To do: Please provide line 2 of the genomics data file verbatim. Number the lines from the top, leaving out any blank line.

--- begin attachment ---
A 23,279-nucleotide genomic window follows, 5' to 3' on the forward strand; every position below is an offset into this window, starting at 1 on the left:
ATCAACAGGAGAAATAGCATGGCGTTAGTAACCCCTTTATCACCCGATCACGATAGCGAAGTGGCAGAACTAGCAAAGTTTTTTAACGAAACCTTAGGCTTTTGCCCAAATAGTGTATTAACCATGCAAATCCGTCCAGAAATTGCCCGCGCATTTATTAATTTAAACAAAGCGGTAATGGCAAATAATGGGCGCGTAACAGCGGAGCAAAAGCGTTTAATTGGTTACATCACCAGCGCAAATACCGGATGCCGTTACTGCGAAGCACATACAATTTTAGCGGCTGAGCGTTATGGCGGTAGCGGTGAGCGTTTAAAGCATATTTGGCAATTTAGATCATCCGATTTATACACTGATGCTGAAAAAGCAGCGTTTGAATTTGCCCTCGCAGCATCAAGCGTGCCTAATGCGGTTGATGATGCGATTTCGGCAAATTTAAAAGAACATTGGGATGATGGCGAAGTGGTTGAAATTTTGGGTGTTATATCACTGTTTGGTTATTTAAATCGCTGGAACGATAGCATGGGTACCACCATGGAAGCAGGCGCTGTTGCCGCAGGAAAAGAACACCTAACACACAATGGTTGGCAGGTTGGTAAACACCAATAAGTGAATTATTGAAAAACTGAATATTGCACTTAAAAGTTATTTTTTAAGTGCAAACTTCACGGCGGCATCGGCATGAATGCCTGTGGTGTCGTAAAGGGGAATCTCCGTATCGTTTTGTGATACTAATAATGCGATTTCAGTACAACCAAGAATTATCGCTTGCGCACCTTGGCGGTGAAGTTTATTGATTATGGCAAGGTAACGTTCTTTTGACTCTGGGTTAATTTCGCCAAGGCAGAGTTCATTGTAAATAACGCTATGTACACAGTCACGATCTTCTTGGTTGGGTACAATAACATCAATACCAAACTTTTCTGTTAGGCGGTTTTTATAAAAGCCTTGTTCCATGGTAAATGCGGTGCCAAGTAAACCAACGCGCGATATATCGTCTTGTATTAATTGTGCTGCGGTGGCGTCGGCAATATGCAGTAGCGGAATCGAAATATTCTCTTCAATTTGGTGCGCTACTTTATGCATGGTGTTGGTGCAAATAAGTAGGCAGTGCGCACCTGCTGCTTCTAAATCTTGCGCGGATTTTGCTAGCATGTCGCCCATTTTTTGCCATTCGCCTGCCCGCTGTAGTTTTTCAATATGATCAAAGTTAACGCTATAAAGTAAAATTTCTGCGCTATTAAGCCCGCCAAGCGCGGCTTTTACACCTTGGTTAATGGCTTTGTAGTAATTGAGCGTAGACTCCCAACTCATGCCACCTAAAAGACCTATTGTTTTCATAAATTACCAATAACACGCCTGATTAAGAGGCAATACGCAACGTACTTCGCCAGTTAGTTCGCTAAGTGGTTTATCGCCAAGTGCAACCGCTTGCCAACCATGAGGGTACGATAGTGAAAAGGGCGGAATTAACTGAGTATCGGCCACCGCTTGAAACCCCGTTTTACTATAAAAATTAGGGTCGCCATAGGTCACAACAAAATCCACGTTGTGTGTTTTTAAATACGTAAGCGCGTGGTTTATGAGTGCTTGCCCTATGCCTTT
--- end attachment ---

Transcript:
ATCAACAGGAGAAATAGCATGGCGTTAGTAACCCCTTTATCACCCGATCACGATAGCGAAGTGGCAGAACTAGCAAAGTTTTTTAACGAAACCTTAGGCTTTTGCCCAAATAGTGTATTAACCATGCAAATCCGTCCAGAAATTGCCCGCGCATTTATTAATTTAAACAAAGCGGTAATGGCAAATAATGGGCGCGTAACAGCGGAGCAAAAGCGTTTAATTGGTTACATCACCAGCGCAAATACCGGATGCCGTTACTGCGAAGCACATACAATTTTAGCGGCTGAGCGTTATGGCGGTAGCGGTGAGCGTTTAAAGCATATTTGGCAATTTAGATCATCCGATTTATACACTGATGCTGAAAAAGCAGCGTTTGAATTTGCCCTCGCAGCATCAAGCGTGCCTAATGCGGTTGATGATGCGATTTCGGCAAATTTAAAAGAACATTGGGATGATGGCGAAGTGGTTGAAATTTTGGGTGTTATATCACTGTTTGGTTATTTAAATCGCTGGAACGATAGCATGGGTACCACCATGGAAGCAGGCGCTGTTGCCGCAGGAAAAGAACACCTAACACACAATGGTTGGCAGGTTGGTAAACACCAATAAGTGAATTATTGAAAAACTGAATATTGCACTTAAAAGTTATTTTTTAAGTGCAAACTTCACGGCGGCATCGGCATGAATGCCTGTGGTGTCGTAAAGGGGAATCTCCGTATCGTTTTGTGATACTAATAATGCGATTTCAGTACAACCAAGAATTATCGCTTGCGCACCTTGGCGGTGAAGTTTATTGATTATGGCAAGGTAACGTTCTTTTGACTCTGGGTTAATTTCGCCAAGGCAGAGTTCATTGTAAATAACGCTATGTACACAGTCACGATCTTCTTGGTTGGGTACAATAACATCAATACCAAACTTTTCTGTTAGGCGGTTTTTATAAAAGCCTTGTTCCATGGTAAATGCGGTGCCAAGTAAACCAACGCGCGATATATCGTCTTGTATTAATTGTGCTGCGGTGGCGTCGGCAATATGCAGTAGCGGAATCGAAATATTCTCTTCAATTTGGTGCGCTACTTTATGCATGGTGTTGGTGCAAATAAGTAGGCAGTGCGCACCTGCTGCTTCTAAATCTTGCGCGGATTTTGCTAGCATGTCGCCCATTTTTTGCCATTCGCCTGCCCGCTGTAGTTTTTCAATATGATCAAAGTTAACGCTATAAAGTAAAATTTCTGCGCTATTAAGCCCGCCAAGCGCGGCTTTTACACCTTGGTTAATGGCTTTGTAGTAATTGAGCGTAGACTCCCAACTCATGCCACCTAAAAGACCTATTGTTTTCATAAATTACCAATAACACGCCTGATTAAGAGGCAATACGCAACGTACTTCGCCAGTTAGTTCGCTAAGTGGTTTATCGCCAAGTGCAACCGCTTGCCAACCATGAGGGTACGATAGTGAAAAGGGCGGAATTAACTGAGTATCGGCCACCGCTTGAAACCCCGTTTTACTATAAAAATTAGGGTCGCCATAGGTCACAACAAAATCCACGTTGTGTGTTTTTAAATACGTAAGCGCGTGGTTTATGAGTGCTTGCCCTATGCCTTT